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If you have a fever, swelling, tenderness, and pain in your legs, arms, or face, you may have cellulitis and require immediate medical attention. Arizona Infectious Disease provides holistic care to eliminate your symptoms and get to the root cause of your infection. Call the office to make an appointment or book online.

Cellulitis Q & A

What is cellulitis?

When you cut or break open your skin, bacteria can enter and develop into an infection called cellulitis. The infection is not contagious, but it is serious and can become life-threatening if left untreated.

You are at increased risk for developing cellulitis when bacteria enters your skin due to:

  • Injury

  • Cuts and bruises

  • Surgery

  • Diabetes

  • Eczema or psoriasis

  • Insect stings

  • Animal bites

  • Peeling or cracked skin

  • Chronic leg swelling

Cellulitis primarily affects your lower legs, but it can also develop on other places on your body, like your face or arms.

What are the symptoms of cellulitis?

Symptoms of cellulitis include:

  • Redness

  • Swelling

  • Pain

  • Tenderness

  • Fever

  • Joint stiffness

  • Sores or abscesses

  • Chills

  • Nausea and vomiting

Another telltale sign of cellulitis is skin that is hot or warm when you touch it.

What treatment options are available for cellulitis?

Dr. Dalal performs a comprehensive exam, takes a skin culture, and does a blood panel to properly diagnose your condition. He customizes your treatment to reflect your current condition and your health history.

The first line of defense for cellulitis is typically antibiotics. Depending on how extensive your infection is, we will recommend either oral or intravenous antibiotics. He gives you specific instructions for caring for the treatment area. If cellulitis is in your legs, you’ll need to elevate it to keep the swelling down.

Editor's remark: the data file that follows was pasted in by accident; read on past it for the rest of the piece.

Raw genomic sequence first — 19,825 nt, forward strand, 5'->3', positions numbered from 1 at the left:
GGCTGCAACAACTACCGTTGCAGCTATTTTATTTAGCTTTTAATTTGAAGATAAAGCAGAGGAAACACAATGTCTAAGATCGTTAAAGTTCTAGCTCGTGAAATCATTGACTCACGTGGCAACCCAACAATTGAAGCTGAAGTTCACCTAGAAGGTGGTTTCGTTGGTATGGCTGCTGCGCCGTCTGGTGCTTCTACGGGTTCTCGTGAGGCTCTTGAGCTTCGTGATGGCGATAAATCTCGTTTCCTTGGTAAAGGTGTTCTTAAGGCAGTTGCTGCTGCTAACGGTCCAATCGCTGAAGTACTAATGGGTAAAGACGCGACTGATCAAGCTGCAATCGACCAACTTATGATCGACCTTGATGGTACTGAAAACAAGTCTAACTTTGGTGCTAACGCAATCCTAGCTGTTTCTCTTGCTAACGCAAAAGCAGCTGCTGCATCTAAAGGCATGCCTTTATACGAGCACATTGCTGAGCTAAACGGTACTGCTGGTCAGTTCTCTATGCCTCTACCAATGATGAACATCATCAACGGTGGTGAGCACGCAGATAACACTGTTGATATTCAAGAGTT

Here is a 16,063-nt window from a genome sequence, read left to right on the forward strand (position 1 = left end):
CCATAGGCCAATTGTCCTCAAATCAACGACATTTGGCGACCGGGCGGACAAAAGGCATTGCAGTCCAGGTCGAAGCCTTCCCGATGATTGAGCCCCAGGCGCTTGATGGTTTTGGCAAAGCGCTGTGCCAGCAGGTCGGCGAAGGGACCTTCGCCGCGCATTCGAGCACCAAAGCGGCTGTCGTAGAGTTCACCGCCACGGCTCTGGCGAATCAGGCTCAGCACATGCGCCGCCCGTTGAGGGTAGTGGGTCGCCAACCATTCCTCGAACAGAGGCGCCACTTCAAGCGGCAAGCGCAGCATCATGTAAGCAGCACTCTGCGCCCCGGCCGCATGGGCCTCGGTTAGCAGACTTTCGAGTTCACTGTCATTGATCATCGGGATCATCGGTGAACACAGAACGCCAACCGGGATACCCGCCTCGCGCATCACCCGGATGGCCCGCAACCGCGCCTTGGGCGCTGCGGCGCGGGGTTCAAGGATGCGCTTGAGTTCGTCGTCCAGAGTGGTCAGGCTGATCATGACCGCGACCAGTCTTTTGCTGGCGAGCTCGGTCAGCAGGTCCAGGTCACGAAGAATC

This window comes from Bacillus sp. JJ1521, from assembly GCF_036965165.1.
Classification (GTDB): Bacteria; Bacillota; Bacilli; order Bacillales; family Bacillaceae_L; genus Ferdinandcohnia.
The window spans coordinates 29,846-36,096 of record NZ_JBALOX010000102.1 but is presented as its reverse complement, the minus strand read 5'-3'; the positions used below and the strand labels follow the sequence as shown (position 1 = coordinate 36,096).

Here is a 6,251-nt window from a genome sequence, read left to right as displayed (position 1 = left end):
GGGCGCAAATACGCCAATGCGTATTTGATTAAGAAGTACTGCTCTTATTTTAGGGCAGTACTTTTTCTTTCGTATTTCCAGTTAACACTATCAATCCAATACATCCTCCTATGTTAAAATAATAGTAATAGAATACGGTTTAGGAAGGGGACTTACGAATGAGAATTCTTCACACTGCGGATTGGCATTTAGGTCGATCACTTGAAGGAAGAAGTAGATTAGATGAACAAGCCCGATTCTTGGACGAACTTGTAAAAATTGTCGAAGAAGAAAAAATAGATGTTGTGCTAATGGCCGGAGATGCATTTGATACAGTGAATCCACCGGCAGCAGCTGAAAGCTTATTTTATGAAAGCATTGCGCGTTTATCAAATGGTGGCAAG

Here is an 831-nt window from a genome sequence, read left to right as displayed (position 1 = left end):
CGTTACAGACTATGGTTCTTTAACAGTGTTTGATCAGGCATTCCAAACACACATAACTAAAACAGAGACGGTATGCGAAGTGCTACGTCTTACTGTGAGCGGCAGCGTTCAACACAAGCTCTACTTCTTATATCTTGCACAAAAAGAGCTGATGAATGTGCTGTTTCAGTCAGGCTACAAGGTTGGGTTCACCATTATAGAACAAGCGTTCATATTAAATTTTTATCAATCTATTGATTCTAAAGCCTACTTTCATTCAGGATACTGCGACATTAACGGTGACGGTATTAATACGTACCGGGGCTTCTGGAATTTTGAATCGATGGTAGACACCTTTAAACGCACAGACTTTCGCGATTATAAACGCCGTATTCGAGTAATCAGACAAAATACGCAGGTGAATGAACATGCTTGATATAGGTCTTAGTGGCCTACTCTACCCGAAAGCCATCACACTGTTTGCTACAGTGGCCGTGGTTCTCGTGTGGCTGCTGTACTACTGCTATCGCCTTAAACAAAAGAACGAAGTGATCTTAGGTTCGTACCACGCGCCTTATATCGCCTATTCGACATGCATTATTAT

After your start your antibiotic, he’ll see you again in a few days to make sure the medicine is working and your symptoms are clearing.

How can I prevent cellulitis?

Keep your skin moisturized to keep it from cracking, take care to trim your nails without damaging the surrounding skin, and wear proper protective equipment when you work outdoors or play sports. If you already have a cut, bruise, or wound, it’s imperative that you keep it clean and covered with a bandage.

If you’re diabetic and more susceptible to skin infections, it’s especially important for you to do a regular skin check. If you see any signs of drainage, swelling, or infection, contact us for immediate care.

To learn more about how you can prevent and treat cellulitis, call Arizona Infectious Disease or use the online scheduler to book now.

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